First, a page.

Large banks have been keen to shout about their private banking expansion drives in Singapore this year. Boutique firms, meanwhile, are often paying above the odds to hire relationship managers in the face of stiff competition from the large players.
HSBC Singapore aims to double its total wealth balances in the next five years, an ambition that includes significant hiring. Standard Chartered, which named Singapore-based Raymond Ang as global head of private and priority banking in April, has made wealth management a strategic priority. Citi is also expanding, having appointed Lee Lung Nien in May as head of its private banking business in South Asia. Market leaders UBS and Credit Suisse are selectively hiring as their relationship managers become more productive. JP Morgan is expanding its China desk in Singapore.
The growth of large firms in Asian private banking this year means that RMs typically have a number of job options available. This is making it tougher for pure-play private banks – the likes of Pictet, EFG, LGT, Safra Sarasin, UBP, and VP Bank – to recruit and retain RMs. Pictet recently lost about a dozen RMs in Asia, although this comes on the back of a rising headcount over the past three years, reports Bloomberg.
“The pure-play boutiques are still hiring, but bankers now need more convincing to join them, because big brands, including Nomura and Deutsche, have made Asian private banking a priority,” says a Singapore-based headhunter. Nomura made multiple hires in Singapore in 2020 and wants to add 20 to 25 private bankers in ex-Japan Asia in each of the next two to three years.
Boutiques are forced to go head to head with larger universal banks because they rarely groom their own graduate talent or offer jobs to RMs from mass-affluent banking. “They only look at minimum senior director level, so they compete with big banks for experienced, senior RMs,” says former private banker Liu San Li, who now works as a recruiter.
The boutiques’ main disadvantage when hiring is the depth of their product suites. “When clients need investment banking or other complicated solutions, which require a dedicated team to manage them, boutique private banks lack the resources. There are far fewer product specialists in boutique banks,” says Liu. “When it comes to financing, such as real asset financing for ultra-wealthy clients, big banks trump boutique banks in their ability to cough up these loans at relatively more attractive rates,” he adds.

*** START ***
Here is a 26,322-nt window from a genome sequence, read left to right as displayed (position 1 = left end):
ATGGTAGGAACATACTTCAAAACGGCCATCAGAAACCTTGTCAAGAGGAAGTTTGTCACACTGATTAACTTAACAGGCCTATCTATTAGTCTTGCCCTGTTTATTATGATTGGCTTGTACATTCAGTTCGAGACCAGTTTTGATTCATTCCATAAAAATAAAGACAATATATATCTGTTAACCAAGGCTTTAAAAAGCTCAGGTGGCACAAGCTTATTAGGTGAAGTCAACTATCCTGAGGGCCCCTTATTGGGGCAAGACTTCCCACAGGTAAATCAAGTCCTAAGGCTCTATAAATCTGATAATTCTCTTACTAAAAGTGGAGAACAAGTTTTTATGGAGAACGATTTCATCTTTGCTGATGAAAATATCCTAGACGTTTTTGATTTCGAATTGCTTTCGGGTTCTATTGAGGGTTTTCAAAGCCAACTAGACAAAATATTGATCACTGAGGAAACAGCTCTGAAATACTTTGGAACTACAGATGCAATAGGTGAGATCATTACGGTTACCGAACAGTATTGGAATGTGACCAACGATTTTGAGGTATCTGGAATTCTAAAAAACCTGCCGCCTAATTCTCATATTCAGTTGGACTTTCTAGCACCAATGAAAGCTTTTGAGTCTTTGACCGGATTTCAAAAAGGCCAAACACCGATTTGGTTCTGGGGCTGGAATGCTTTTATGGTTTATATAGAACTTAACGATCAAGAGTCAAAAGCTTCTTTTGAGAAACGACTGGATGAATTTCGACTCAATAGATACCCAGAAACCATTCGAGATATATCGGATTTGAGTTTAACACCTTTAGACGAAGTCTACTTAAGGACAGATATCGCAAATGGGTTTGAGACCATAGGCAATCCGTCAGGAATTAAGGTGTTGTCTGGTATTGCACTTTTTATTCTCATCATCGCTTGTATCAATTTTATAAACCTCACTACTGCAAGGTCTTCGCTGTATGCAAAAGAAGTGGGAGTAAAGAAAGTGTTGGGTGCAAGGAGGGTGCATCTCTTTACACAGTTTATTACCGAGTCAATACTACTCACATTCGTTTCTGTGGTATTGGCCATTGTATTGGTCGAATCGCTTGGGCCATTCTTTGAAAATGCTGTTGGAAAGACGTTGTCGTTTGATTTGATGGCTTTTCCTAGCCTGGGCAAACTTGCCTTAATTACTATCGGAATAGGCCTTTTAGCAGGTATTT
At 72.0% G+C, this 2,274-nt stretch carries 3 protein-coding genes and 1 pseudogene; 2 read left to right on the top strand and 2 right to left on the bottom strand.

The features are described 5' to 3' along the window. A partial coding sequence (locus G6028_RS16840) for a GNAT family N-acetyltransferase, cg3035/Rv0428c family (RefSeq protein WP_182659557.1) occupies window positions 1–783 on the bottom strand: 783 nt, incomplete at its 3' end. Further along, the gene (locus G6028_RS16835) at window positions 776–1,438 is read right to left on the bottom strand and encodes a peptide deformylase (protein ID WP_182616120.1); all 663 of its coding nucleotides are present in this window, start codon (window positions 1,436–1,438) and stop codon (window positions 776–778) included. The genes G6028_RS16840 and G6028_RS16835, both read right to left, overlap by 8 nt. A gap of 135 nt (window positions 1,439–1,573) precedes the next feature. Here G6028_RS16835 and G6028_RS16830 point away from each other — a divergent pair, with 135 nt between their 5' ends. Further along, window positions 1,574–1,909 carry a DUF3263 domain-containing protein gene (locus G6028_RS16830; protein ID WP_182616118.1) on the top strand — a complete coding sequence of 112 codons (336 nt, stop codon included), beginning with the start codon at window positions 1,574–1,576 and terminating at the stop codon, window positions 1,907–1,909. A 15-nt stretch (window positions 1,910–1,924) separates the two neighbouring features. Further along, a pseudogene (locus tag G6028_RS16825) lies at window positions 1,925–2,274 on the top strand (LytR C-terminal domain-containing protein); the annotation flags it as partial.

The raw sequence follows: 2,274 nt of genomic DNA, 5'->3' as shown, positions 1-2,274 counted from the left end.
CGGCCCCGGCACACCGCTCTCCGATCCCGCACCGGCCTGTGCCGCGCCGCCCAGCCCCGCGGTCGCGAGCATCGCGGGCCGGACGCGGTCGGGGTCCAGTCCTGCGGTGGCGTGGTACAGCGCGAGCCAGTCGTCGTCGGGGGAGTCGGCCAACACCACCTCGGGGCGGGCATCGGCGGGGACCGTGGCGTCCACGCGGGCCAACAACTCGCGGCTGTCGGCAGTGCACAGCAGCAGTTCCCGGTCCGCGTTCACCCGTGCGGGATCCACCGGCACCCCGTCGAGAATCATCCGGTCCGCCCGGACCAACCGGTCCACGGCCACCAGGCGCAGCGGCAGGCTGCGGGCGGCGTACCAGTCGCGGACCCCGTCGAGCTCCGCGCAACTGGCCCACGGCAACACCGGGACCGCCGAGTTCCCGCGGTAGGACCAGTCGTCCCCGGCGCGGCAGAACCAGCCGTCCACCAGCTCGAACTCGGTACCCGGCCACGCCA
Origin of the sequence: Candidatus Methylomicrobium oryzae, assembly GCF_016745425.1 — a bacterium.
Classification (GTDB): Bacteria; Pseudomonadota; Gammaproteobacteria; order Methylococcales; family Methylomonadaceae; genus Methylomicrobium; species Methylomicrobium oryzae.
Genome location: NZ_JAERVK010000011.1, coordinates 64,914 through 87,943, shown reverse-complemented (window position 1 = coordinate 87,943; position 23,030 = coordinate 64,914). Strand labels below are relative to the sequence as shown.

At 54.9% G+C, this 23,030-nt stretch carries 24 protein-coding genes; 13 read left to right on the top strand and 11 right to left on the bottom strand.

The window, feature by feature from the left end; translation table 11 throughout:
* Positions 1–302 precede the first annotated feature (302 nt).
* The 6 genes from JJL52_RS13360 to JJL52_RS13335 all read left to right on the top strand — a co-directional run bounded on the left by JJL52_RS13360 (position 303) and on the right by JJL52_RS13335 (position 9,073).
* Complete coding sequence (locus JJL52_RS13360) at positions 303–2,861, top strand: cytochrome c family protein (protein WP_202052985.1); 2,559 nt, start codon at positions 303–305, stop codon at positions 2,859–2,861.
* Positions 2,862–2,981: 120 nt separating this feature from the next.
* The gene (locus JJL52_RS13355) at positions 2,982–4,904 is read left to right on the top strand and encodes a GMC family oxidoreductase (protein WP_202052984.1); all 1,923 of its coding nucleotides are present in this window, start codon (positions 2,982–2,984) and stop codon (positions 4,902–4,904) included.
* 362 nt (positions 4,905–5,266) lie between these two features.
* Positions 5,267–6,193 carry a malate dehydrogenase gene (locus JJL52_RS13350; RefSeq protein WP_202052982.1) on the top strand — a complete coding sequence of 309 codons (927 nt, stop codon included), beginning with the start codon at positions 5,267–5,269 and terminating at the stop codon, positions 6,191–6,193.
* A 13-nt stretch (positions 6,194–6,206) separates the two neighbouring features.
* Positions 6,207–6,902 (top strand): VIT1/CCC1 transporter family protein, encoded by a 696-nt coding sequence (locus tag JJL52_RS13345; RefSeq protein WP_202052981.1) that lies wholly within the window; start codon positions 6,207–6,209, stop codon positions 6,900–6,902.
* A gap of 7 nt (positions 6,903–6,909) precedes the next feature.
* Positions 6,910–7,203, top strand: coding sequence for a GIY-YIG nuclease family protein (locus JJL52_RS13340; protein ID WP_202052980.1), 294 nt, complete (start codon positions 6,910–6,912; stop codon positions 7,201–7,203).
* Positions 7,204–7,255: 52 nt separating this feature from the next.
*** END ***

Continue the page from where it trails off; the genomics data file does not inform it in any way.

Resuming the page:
Liu says some RMs in Asia are turned off by brand names. “No matter how strong the bank actually is, if the brand name isn’t so strong – especially if clients haven’t heard of it – hiring can be very challenging,” he says.
Nevertheless, most European boutiques are intent on Asian expansion. Asia remains the fastest growing region for UBP, and the firm announced senior hires in Singapore and Hong Kong last week, including from Standard Chartered and Deutsche. Boutiques typically offer above-average pay increments and higher corporate ranks to compete for talent, says the Singapore headhunter. Private banks generally offer base pay rises of between 20% and 45% to new joiners – boutiques are often forced to go to the upper end of that range, he adds. At executive director level, this kind of pay increase would mean rising from the bottom of the ED pay range (S$280k) to close to the top (S$408k), according to private banking salary data for Singapore.
“Market segmentation is usually not clearly defined at boutiques, which is good for RMs who cover multiple markets and sub markets. The chances of duplication of clients are much lower as well,” says Liu. “RMs whose clients mostly require just standard private banking products and don’t require a lot of attention from investment specialists can do just fine at boutiques,” he adds.
Photo by Josh Appel on Unsplash
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